UNIX & GNU/Linux - awk - Using getline to retrieve data

We've already played with awk, passing it a file, but we're going now to see how to retrieve data from the user with the command line.

We would like to know what's the name of the user.

Let's ask him.


The -f flag is normally to tell awk that we're going to pass a file as argument. But if we don't, the shell will wait for a file.
Instead of a file, we will give to awk a string that we'll retrieve thanks to the getline function.

We could notice that all the code is inside the BEGIN pattern because there is only one line to analyse.

At line 7, we're going to retrieve the name's user with:

getline name < "-";

In this snippet we tell to getline to retrieve data from the user, putting this in the "-" character and then to put this into the name variable.
We need these two steps to retrieve data with getline.

Once retrieved, we can check is the user entered a name or if he didn't.
If he did, we print it, otherwise we use the UNKNOWN name.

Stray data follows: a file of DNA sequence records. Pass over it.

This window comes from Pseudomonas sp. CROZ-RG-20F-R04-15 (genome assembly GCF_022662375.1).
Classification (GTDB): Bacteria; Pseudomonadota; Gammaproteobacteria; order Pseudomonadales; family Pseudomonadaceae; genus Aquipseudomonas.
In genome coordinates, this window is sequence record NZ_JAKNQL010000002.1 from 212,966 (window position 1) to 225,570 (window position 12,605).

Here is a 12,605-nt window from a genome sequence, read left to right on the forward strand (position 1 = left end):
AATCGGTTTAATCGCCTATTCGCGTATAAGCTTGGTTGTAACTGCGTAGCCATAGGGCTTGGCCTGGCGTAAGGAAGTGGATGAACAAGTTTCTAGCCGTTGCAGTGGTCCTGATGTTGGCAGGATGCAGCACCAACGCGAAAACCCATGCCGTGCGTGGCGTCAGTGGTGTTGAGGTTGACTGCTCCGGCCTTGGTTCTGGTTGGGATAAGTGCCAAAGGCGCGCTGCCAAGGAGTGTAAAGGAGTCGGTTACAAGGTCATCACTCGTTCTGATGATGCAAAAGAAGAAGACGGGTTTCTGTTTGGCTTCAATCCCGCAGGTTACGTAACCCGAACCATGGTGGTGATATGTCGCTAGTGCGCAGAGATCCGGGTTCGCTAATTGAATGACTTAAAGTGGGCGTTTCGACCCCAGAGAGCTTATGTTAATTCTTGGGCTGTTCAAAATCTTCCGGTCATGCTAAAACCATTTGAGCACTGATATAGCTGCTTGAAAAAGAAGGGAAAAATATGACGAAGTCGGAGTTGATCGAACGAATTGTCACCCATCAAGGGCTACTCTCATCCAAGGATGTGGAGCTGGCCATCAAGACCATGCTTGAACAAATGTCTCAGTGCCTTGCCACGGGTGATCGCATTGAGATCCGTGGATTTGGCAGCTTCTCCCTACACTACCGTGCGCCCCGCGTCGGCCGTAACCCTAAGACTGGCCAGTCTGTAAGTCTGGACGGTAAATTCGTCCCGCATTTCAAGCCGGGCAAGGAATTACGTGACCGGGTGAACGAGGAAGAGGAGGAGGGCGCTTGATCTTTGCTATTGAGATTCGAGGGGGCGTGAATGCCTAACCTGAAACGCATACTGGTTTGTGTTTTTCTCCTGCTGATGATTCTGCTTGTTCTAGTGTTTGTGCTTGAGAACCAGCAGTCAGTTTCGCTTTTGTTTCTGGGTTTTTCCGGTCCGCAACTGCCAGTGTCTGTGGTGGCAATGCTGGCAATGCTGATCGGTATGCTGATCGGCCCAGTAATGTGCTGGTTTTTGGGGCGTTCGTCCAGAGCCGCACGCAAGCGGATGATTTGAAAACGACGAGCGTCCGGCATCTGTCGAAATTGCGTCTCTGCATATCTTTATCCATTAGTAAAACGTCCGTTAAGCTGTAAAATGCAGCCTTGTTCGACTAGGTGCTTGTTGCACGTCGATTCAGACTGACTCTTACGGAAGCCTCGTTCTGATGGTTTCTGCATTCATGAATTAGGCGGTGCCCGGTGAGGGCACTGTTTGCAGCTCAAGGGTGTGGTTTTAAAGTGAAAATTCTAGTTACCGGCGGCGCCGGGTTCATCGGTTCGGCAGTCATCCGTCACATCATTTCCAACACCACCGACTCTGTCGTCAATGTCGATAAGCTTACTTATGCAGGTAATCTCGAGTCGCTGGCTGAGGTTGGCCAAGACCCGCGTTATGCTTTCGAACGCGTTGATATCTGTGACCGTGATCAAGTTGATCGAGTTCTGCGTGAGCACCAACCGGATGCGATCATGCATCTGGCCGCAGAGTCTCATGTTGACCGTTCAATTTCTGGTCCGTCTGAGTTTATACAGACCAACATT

We also retrieve the current date with:

"date" | getline;

Once retrieved, we can use columns of date we want.
Indeed, the full date is something like that:

Sat Oct 27 11:32:04 CEST 2012

So if we want to display, just "Sat", we have to use the $1 variable.
For 2012, it's $6, because this is the sixth element of date.




# Begin
    FS=" ";
    print "Hello, what is your name?";
    getline name < "-";
    if (name == "") {
        name = "UNKNOWN";
  "date" | getline;
  myDate  = $3 " " $2 " " $6;
    myHour = substr($4, 1, 5);
    print "On " myDate " at " myHour " I saw you, " name "!";

# Dev

# End
END {}


awk -f bp5.awk


Hello, what is your name?
On 27 Oct 2012 at 11:35 I saw you, Mi-K!


We can now easily retrieve data with getline.
Well done, you've made it. smiley

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